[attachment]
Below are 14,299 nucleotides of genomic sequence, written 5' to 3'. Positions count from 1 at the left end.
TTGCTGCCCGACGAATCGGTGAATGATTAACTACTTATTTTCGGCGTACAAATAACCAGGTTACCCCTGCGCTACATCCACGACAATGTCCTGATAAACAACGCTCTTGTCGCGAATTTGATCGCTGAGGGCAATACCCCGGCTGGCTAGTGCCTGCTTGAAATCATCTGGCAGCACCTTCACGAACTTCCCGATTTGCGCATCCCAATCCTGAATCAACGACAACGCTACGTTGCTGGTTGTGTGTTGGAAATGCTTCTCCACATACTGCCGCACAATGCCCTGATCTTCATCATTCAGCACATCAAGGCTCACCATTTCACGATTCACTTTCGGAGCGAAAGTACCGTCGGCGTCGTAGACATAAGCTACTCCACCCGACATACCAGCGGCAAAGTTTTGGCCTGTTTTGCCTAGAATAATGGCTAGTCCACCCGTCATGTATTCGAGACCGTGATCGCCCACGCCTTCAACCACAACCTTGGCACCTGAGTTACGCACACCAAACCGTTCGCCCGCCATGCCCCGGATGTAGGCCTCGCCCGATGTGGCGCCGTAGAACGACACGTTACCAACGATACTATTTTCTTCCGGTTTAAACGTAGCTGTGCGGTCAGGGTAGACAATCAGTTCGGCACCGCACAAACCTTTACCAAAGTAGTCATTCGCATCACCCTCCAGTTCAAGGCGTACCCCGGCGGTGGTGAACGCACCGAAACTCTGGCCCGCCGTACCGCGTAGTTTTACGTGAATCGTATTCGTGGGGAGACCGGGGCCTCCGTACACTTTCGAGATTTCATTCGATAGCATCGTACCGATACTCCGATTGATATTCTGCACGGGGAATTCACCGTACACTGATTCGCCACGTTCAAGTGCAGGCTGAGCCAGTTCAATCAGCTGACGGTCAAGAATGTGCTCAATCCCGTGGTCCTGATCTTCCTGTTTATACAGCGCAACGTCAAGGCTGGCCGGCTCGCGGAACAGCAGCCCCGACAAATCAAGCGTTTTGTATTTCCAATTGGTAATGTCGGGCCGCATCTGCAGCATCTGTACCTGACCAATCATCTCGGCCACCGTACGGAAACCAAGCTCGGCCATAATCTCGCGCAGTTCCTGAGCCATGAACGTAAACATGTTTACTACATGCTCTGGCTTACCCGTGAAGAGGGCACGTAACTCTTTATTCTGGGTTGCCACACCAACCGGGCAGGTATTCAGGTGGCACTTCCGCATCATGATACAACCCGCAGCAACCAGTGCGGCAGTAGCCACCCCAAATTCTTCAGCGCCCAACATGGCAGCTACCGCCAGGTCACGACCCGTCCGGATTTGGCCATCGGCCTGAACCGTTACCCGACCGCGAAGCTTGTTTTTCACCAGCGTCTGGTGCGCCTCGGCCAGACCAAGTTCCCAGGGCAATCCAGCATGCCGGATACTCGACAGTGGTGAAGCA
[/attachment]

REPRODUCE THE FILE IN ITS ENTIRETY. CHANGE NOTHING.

Below are 14,299 nucleotides of genomic sequence, written 5' to 3'. Positions count from 1 at the left end.
TTGCTGCCCGACGAATCGGTGAATGATTAACTACTTATTTTCGGCGTACAAATAACCAGGTTACCCCTGCGCTACATCCACGACAATGTCCTGATAAACAACGCTCTTGTCGCGAATTTGATCGCTGAGGGCAATACCCCGGCTGGCTAGTGCCTGCTTGAAATCATCTGGCAGCACCTTCACGAACTTCCCGATTTGCGCATCCCAATCCTGAATCAACGACAACGCTACGTTGCTGGTTGTGTGTTGGAAATGCTTCTCCACATACTGCCGCACAATGCCCTGATCTTCATCATTCAGCACATCAAGGCTCACCATTTCACGATTCACTTTCGGAGCGAAAGTACCGTCGGCGTCGTAGACATAAGCTACTCCACCCGACATACCAGCGGCAAAGTTTTGGCCTGTTTTGCCTAGAATAATGGCTAGTCCACCCGTCATGTATTCGAGACCGTGATCGCCCACGCCTTCAACCACAACCTTGGCACCTGAGTTACGCACACCAAACCGTTCGCCCGCCATGCCCCGGATGTAGGCCTCGCCCGATGTGGCGCCGTAGAACGACACGTTACCAACGATACTATTTTCTTCCGGTTTAAACGTAGCTGTGCGGTCAGGGTAGACAATCAGTTCGGCACCGCACAAACCTTTACCAAAGTAGTCATTCGCATCACCCTCCAGTTCAAGGCGTACCCCGGCGGTGGTGAACGCACCGAAACTCTGGCCCGCCGTACCGCGTAGTTTTACGTGAATCGTATTCGTGGGGAGACCGGGGCCTCCGTACACTTTCGAGATTTCATTCGATAGCATCGTACCGATACTCCGATTGATATTCTGCACGGGGAATTCACCGTACACTGATTCGCCACGTTCAAGTGCAGGCTGAGCCAGTTCAATCAGCTGACGGTCAAGAATGTGCTCAATCCCGTGGTCCTGATCTTCCTGTTTATACAGCGCAACGTCAAGGCTGGCCGGCTCGCGGAACAGCAGCCCCGACAAATCAAGCGTTTTGTATTTCCAATTGGTAATGTCGGGCCGCATCTGCAGCATCTGTACCTGACCAATCATCTCGGCCACCGTACGGAAACCAAGCTCGGCCATAATCTCGCGCAGTTCCTGAGCCATGAACGTAAACATGTTTACTACATGCTCTGGCTTACCCGTGAAGAGGGCACGTAACTCTTTATTCTGGGTTGCCACACCAACCGGGCAGGTATTCAGGTGGCACTTCCGCATCATGATACAACCCGCAGCAACCAGTGCGGCAGTAGCCACCCCAAATTCTTCAGCGCCCAACATGGCAGCTACCGCCAGGTCACGACCCGTCCGGATTTGGCCATCGGCCTGAACCGTTACCCGACCGCGAAGCTTGTTTTTCACCAGCGTCTGGTGCGCCTCGGCCAGACCAAGTTCCCAGGGCAATCCAGCATGCCGGATACTCGACAGTGGTGAAGCA